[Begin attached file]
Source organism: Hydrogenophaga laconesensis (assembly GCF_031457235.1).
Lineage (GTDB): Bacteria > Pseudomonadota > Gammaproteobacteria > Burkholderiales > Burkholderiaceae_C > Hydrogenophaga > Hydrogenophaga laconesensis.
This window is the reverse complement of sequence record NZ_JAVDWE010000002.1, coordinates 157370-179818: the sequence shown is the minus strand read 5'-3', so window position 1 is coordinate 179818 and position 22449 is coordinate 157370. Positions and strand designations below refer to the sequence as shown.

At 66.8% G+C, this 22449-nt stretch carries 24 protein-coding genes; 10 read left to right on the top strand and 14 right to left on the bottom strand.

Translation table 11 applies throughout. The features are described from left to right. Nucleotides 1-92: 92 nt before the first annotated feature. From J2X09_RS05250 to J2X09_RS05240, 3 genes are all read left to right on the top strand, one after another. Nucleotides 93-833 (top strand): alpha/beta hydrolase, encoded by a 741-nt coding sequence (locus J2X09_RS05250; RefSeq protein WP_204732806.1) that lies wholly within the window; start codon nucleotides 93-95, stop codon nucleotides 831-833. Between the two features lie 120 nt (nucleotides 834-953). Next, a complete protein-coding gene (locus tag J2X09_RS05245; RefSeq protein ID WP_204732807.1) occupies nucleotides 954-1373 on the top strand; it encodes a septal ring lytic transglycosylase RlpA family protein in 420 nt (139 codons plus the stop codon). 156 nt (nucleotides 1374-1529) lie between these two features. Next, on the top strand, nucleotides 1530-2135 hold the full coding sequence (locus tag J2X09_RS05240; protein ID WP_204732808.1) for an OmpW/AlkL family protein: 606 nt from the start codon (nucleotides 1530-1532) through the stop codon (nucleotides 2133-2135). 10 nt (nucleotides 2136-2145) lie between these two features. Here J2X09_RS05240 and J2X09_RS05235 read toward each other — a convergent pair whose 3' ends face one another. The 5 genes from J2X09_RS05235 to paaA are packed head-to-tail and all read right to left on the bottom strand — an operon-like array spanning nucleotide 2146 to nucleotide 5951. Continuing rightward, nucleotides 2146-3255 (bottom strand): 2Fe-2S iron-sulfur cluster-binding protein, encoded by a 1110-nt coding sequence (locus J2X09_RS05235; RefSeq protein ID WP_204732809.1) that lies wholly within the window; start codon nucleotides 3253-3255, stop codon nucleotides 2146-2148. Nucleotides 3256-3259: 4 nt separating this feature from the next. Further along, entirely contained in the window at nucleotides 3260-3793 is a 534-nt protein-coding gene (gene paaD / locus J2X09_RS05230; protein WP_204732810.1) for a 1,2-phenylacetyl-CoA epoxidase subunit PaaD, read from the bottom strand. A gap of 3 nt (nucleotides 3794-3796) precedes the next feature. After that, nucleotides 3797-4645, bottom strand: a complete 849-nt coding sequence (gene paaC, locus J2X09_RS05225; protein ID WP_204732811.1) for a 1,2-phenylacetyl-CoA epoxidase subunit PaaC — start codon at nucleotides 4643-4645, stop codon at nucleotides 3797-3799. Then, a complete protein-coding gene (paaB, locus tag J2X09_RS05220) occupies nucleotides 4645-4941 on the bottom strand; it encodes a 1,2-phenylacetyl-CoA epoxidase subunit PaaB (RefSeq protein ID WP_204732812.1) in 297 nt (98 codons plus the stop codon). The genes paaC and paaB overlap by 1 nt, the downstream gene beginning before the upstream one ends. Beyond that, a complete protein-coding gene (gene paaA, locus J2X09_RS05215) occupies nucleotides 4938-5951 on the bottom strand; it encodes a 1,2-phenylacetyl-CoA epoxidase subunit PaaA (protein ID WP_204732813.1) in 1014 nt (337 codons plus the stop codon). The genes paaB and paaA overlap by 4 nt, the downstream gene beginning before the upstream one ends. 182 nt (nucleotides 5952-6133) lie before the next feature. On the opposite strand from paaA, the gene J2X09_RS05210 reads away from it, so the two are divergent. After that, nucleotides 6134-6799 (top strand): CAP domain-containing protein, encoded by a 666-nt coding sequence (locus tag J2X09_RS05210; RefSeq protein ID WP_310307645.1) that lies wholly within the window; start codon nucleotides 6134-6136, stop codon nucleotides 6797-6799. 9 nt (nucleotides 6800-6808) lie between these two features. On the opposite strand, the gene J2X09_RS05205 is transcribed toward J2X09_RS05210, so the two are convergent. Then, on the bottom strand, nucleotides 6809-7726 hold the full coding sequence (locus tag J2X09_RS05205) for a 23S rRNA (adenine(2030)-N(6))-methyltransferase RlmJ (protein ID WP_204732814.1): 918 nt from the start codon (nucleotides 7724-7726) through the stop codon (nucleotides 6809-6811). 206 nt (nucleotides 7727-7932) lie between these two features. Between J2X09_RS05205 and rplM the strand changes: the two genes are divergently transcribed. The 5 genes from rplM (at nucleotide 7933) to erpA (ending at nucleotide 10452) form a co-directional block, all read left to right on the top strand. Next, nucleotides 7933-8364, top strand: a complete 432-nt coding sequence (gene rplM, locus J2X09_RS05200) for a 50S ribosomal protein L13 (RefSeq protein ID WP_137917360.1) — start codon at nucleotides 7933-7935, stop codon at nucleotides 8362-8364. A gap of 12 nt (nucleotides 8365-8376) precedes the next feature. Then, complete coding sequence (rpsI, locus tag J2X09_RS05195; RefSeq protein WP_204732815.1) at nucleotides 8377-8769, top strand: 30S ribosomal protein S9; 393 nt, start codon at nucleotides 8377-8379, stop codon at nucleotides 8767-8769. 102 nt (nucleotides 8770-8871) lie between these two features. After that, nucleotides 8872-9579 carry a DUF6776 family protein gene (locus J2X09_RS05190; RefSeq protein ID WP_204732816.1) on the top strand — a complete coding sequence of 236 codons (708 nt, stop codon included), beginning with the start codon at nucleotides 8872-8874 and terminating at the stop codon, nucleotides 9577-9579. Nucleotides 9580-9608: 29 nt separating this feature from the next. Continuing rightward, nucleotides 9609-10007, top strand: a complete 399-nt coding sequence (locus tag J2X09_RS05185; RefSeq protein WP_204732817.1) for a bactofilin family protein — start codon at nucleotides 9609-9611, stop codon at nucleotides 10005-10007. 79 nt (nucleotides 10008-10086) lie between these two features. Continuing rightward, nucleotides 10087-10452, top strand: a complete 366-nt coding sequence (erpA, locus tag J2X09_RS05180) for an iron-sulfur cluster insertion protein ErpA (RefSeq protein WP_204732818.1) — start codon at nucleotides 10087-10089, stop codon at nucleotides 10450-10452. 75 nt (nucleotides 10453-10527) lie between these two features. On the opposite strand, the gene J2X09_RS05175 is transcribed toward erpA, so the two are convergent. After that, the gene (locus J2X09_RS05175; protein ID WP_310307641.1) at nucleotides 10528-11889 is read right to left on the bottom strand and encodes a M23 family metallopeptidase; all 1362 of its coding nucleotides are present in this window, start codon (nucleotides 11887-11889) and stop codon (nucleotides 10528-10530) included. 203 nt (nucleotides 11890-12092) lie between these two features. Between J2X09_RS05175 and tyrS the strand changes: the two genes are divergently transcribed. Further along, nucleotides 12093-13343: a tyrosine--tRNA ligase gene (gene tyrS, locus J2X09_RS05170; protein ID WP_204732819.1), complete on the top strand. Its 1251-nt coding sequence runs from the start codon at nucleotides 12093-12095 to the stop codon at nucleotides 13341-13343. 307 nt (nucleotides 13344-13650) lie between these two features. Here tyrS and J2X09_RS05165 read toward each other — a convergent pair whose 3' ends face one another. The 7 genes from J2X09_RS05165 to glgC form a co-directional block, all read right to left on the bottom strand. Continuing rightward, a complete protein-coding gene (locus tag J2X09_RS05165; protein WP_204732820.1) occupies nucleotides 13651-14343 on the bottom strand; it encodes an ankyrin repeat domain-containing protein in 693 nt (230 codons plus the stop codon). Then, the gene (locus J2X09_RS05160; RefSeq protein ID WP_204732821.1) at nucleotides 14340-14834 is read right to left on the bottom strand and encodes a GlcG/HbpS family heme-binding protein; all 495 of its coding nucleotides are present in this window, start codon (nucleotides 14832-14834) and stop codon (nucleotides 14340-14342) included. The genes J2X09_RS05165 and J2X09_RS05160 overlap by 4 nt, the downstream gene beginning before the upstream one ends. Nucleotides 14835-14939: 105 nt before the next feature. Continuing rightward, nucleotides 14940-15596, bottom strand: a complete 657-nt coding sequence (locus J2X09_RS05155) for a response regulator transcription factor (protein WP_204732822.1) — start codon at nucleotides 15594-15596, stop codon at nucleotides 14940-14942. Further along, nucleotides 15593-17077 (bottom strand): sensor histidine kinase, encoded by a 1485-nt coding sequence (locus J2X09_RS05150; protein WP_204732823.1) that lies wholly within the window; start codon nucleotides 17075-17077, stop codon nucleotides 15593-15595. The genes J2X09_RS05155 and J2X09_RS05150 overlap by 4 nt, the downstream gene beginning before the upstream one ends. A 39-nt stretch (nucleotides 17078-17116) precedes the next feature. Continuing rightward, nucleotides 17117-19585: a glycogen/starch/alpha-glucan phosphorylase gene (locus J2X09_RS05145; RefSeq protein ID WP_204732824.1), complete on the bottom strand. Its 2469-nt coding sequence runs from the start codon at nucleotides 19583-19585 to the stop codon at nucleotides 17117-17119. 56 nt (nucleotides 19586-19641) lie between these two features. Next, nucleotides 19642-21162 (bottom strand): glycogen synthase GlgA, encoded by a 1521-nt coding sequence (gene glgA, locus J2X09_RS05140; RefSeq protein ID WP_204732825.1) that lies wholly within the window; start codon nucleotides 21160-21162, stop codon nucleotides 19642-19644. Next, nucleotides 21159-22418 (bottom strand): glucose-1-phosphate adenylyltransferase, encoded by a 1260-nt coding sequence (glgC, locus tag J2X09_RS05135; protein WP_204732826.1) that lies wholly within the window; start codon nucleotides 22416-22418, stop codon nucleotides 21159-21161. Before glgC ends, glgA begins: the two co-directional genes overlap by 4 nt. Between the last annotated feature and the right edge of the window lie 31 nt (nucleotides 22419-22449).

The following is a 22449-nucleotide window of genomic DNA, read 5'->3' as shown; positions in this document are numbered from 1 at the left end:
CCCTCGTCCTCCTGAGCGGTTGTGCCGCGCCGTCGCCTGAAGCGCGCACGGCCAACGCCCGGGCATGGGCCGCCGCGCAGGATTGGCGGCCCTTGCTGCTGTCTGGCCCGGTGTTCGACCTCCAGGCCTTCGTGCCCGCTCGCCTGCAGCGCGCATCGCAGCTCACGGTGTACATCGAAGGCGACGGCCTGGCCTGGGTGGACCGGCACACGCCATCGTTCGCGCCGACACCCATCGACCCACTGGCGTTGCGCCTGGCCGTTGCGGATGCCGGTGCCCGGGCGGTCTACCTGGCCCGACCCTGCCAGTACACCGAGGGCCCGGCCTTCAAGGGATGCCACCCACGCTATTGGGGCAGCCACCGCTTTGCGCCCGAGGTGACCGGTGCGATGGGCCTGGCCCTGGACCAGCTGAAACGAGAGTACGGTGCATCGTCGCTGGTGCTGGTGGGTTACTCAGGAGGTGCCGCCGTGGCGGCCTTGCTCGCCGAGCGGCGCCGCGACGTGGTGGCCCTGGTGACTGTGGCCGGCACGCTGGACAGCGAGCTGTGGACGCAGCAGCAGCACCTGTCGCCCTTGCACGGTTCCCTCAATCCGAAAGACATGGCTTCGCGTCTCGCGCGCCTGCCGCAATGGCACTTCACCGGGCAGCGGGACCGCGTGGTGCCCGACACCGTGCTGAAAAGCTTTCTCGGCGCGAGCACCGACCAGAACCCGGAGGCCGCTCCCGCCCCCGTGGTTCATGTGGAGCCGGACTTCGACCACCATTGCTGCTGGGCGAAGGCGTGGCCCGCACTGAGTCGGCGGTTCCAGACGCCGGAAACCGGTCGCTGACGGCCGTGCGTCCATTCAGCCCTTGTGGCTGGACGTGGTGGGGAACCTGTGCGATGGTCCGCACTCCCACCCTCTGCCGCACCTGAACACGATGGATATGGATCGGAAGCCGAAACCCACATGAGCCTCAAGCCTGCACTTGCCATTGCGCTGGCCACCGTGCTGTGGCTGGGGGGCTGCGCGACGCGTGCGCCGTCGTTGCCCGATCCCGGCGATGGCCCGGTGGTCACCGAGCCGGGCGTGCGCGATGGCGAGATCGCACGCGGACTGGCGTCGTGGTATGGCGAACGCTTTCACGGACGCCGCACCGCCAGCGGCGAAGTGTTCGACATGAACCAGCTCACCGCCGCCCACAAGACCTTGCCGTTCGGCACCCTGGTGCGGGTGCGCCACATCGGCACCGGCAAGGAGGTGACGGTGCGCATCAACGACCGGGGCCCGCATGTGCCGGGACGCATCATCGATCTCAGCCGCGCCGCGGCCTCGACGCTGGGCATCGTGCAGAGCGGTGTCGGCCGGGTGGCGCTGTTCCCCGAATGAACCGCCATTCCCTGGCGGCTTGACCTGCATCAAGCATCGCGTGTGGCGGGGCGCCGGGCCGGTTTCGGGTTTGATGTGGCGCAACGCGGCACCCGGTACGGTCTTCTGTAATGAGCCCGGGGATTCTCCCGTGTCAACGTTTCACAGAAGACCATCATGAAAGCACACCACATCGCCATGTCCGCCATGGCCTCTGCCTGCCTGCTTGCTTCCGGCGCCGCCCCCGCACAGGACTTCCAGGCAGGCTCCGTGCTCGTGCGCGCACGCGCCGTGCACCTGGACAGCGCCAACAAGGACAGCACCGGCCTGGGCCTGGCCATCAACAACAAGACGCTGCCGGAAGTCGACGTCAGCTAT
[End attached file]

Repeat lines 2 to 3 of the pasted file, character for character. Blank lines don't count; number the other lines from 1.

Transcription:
Lineage (GTDB): Bacteria > Pseudomonadota > Gammaproteobacteria > Burkholderiales > Burkholderiaceae_C > Hydrogenophaga > Hydrogenophaga laconesensis.
This window is the reverse complement of sequence record NZ_JAVDWE010000002.1, coordinates 157370-179818: the sequence shown is the minus strand read 5'-3', so window position 1 is coordinate 179818 and position 22449 is coordinate 157370. Positions and strand designations below refer to the sequence as shown.